Previous research suggests that people are slower to offer help in an emergency when there are other witnesses than when there are not. This finding has come to be known as the bystander effect. In research that has demonstrated this effect, however, the other witnesses were invariably anonymous others who had no relationship with the subject and with whom the subject probably did not expect to interact again. The present research examined the hypothesis that the expectation of participating in subsequent face-to-face interaction with other bystanders would cause the bystander effect to be minimized. Female college students were led to believe either that they would have no personal contact with the other participants in an ostensible group discussion, or that the participants would be involved in a later face-to-face discussion session. Each subject then participated in what she believed to be an anonymous discussion via intercoms, involving either one person or five persons beside herself. During this period, an ostensible co-subject experienced a choking fit. Help was offered more quickly among subjects who expected future interaction than among those who did not. In the no future interaction condition, latencies to help were longer in six-member than in two-member groups, but the comparable difference, although in the same direction, was not reliable among subjects who expected interaction. Presence of male "co-subjects" in an exploratory condition failed to inhibit helping. Discussion centers on the broader implications of the findings.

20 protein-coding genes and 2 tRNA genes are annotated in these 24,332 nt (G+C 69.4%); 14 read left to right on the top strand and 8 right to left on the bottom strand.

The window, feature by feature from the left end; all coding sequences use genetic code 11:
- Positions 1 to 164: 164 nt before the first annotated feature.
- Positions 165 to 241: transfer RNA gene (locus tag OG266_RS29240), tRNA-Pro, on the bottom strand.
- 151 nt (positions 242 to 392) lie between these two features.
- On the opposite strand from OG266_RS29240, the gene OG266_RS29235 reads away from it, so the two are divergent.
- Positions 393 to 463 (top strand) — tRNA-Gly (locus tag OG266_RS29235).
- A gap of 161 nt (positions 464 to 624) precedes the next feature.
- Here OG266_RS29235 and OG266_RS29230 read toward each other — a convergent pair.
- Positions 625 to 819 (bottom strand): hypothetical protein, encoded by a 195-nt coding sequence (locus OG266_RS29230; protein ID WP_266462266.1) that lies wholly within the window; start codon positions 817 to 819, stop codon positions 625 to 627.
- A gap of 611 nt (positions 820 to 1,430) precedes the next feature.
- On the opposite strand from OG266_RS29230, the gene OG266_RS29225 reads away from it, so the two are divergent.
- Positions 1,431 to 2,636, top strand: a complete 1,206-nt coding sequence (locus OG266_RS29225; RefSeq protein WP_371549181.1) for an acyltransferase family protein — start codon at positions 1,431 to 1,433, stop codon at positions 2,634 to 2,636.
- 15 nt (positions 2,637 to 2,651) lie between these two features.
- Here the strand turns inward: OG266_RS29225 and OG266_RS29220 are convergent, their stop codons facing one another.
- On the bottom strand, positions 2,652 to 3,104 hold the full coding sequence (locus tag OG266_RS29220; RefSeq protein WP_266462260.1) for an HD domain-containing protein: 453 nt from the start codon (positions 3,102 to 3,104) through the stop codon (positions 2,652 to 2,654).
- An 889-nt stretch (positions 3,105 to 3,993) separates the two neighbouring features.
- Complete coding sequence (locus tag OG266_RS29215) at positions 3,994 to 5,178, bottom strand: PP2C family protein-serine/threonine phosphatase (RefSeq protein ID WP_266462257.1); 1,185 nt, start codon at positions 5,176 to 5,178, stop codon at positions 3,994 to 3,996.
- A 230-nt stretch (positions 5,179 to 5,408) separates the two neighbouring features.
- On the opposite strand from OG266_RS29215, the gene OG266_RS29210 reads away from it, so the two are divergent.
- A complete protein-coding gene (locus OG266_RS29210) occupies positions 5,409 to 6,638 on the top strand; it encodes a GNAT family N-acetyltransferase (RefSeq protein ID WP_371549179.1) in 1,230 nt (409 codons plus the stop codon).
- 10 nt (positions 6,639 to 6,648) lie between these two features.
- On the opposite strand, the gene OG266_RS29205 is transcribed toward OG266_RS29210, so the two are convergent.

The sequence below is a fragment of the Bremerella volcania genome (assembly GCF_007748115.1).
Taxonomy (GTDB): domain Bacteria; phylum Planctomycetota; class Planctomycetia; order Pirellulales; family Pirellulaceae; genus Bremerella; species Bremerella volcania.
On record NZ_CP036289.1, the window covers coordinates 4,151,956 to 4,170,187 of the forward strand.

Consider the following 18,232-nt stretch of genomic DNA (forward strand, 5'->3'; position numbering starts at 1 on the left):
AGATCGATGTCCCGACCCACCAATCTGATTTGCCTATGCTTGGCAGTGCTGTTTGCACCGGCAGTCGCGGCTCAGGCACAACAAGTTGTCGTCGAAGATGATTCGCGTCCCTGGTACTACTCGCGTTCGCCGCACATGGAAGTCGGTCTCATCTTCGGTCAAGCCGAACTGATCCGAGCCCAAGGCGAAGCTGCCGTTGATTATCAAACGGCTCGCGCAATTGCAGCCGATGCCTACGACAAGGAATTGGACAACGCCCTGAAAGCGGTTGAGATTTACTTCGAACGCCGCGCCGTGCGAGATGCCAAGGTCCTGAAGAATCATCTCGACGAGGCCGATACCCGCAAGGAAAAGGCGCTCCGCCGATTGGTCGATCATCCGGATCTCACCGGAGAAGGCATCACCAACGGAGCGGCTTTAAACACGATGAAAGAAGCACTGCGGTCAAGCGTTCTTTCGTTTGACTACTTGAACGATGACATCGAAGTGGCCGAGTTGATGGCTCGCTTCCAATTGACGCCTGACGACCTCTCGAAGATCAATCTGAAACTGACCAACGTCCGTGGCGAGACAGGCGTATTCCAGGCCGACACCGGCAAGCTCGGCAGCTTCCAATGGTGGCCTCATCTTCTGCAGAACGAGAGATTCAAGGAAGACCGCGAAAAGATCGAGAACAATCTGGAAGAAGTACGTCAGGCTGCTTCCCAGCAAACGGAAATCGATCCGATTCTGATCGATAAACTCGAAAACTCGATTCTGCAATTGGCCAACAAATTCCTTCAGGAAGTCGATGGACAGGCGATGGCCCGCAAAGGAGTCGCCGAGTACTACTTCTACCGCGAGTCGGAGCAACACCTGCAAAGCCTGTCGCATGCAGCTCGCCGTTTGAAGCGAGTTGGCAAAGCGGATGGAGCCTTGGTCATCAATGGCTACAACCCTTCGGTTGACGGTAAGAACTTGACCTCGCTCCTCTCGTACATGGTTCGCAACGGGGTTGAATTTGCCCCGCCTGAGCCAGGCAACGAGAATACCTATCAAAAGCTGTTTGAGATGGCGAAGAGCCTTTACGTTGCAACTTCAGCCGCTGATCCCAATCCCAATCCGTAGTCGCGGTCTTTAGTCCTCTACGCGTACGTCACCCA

ASJC Scopus subject areas
- Social Psychology
- Sociology and Political Science